Once thoughts are in consciousness humans take things one step further, aside from expressing thoughts in language. Humans can also be conscious of being conscious of thoughts. That is a person could have, “in the back of their mind” a secondary kind of thought, a thought about the thoughts that had been occupying their consciousness. Everyone has an experience of, for example, thinking about someone out of the blue (maybe in a daydream) and then that thought might lead to a question such as, “Gee I wonder why I just thought about so-and-so?” That is just one kind of thought leading to another in a train of thoughts. But some people will recognize a different kind of situation. The second thought does not follow from the first thought, nor is it quite so explicit in nature. Instead it is felt as a vague sort of question or more likely just an awareness of a puzzlement siting on top of the thought of the person. In other words, both kinds of thoughts happen simultaneously. The latter does not displace the former in explicit consciousness. They are both present concurrently as if there is yet another self in the background observing the foreground self having a thought.
Such experiences are fleeting and usually rare. I suspect there are some people who never quite recognize the phenomenon because the second kind of thought is so faint. Nevertheless, I postulate that there is something very real going on here. Namely, if you look back at figure 3 in the blog of April 19, Who is 'I' the top-most ‘map/model’ is labeled Planning Model and is responsible for the consciousness of one's own agency. I suspect that while much of the functionality of this map is subsumed under the working of Brodmann area 10 (BA10), as explained in that post, I believe that radical expansion of BA10 in our late evolution brought much more to the human mind. There might be yet a higher order map/model that is monitoring (observing) the planning model in that figure. In other words there may yet be an observer of what we had thought of as the top level observer. My coming exploration of thoughts will provide an entrée into this conjecture. I think it has a lot to do with the ancient mysticisms regarding the nature of a non-physical soul or the experience of what is referred to often as “pure consciousness”. The latter is often described as ineffable, something experienced but not really describable. My suspicion is that this is because it is the newest facility to evolve and is related to sapience in a deep way. Ordinary humans have just not quite got a handle on it like we do on conscious thinking with language. But who knows what evolution might yet produce. Is it also possible that this “experience of experience” is strengthened by various meditative practices? That might be an interesting topic!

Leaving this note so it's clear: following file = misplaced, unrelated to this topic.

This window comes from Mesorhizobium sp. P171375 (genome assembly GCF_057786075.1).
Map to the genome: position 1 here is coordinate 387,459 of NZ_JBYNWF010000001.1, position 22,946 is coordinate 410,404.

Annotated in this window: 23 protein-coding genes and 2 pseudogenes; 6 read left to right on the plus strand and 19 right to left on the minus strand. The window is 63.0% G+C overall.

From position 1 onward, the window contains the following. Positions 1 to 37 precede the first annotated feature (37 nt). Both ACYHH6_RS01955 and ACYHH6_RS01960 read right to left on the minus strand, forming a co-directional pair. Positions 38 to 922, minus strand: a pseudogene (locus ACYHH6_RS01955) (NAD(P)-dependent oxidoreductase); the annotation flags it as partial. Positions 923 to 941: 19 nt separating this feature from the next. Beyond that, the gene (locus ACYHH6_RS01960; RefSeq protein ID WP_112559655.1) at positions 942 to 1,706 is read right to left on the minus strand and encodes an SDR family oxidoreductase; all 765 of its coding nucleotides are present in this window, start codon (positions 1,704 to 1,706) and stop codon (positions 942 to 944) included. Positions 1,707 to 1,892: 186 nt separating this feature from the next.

Damasio, Antonio (1994). Descartes' Error: Emotion, Reason, and the Human Brain, HarperCollins Publisher, New York.
Damasio, Antonio (2000). The Feeling of What Happens, Mariner Books, New York.
Damasio, Antonio (2010). Self Comes to Mind: Constructing the Conscious Brain, Random House LLC, New York.
. Interestingly one of the possible differences between cats and dogs is that the latter do seem to form memories of processes or stories that make predictions of future events. Moreover, dogs seem to have fairly long-lasting working memories. We've all heard stories of the dog who waited by the door patiently for his owner to return home. Experiments on distracting dogs who are waiting for something important to them have shown that after the distraction they are able to go back to what they were doing as if they remembered. One explanation of this more human-like memory and thinking (even if concepts are not voiced) is that dogs and humans evolved very similar lifestyles in terms of running in groups, hunting, etc. Our minds are quite similar because we evolved under similar conditions and in similar niches.
. Ants communicate with one another to affect coordinated behaviors. They do it with chemical excretions called pheromones. These are like odor-producing (vaporizing) chemicals that ants use to send messages to their nest-mates. The pheromones trigger fixed behaviors in the receiving ants thus achieving a form of cooperative response. The pheromones evaporate after being emitted so that the signal is strong initially and then fades over a matter of minutes to hours. This is a kind of communications short-term memory that decays unless reinforced with more pheromone emissions.